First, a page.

Here in Spain on 7 January – the day after the Spanish Christmas, when the Reyes Magos arrive laden with gifts – life starts to get back to normal after two weeks of holidays.
But not for me – I had a very special invitation and flew from Spain to London for an overnight stay en route to a super-exclusive party.
Bright and early the next morning I arrived in Nice Côte d’Azur Airport, I overheard the British Airways First Officer commenting to the Purser on how many private planes were parked on the apron that day. “There must be some party or event going on,” he mused. Although I knew he was right – since this was the event I was to attend – I chose not to disclose the details.
A few minutes later, myself and three other journalists were climbing into a Heli Air Monaco aircraft for the six-minute helicopter transfer to district of Fontvieille in the Principality of Monaco. We hadn´t even arrived at the hotel venue and it was felt like an occasion.
The Fairmont Monte Carlo chauffeur was waiting for us at the heliport, and the transfer was seamless. This luxury hotel property is quite something – on one side you have the legendary Monte Carlo Opera House built in 1875 by architect Charles Garnier, known as Salle Garnier, on another the mythical hairpin bend of the F1 Grand Prix circuit, so familiar from watching the race on TV (the circuit also goes through a tunnel under the hotel). The final side is full Mediterranean view in all its splendour, and all this in exclusive Monte Carlo. Talk about location, location, location. Oh, I forgot to mention that they have a rooftop pool, heated to 30c during the mild winter months.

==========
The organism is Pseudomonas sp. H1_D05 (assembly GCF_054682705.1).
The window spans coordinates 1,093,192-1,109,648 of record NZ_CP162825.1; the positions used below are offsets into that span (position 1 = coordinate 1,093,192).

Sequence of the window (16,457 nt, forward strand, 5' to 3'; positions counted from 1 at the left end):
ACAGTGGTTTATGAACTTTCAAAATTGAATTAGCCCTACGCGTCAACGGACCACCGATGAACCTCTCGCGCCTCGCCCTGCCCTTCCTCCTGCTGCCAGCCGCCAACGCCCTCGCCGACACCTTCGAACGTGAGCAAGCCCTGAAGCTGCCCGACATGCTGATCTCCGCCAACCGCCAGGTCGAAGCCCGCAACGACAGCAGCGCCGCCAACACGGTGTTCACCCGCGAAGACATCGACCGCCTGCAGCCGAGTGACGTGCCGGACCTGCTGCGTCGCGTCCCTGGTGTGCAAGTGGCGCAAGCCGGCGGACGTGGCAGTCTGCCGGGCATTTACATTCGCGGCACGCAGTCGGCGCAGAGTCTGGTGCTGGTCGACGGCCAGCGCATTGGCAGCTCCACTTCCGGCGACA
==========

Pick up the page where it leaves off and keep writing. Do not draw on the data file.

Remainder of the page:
Room 6020 at the Fairmont Monte Carlo
My nautically-themed room, harmoniously designed with a palette of blues, had a huge picture window. The sea was so calm that it reminded me of an ice-skating rink; there was hardly a wave in sight. The rooms with their private balconies seemed almost like luxury cruise ship staterooms.
I have a weakness for hotels with glamorous heritage tales and this property was inaugurated by a Princess. The much-adored Grace of Monaco opened this hotel on 22 November 1975. In December 2004, Fairmont took ownership of the hotel, which the first Fairmont property in Europe.
So what was this trip all about? Richard and Ian Livingstone, the owners of The Fairmont Monte Carlo, had invited me to a sake ceremony or “Kagami Biraki” – a traditional Japanese ceremony where the lid of a large round sake cask is broken open with wooden mallets; the shape of the lid represents harmony and good luck. Traditionally this ceremony takes place on 11 January.
The breaking is intended to bring good fortune to a brand-new restaurant: the Nobu Fairmont Monte Carlo. The ceremony was to take place in the presence of Nobu’s co-founders and co-owners: world-renowned Japanese chef Nobuyuki “Nobu” Matsuhisa and legendary actor Robert de Niro.
The Royal Palace (Place du Palais) had also confirmed that Prince Albert of Monaco and Princess Charlene de Monaco would attend. His Serene Highness Prince Albert II is the reigning monarch of the Principality of Monaco, and head of the Princely House of Grimaldi, son of the late Rainier III, Prince of Monaco, and the American actress Grace Kelly. The House of Grimaldi have ruled Monaco, with only the briefest of interruptions, since 1297. A historic dynasty indeed.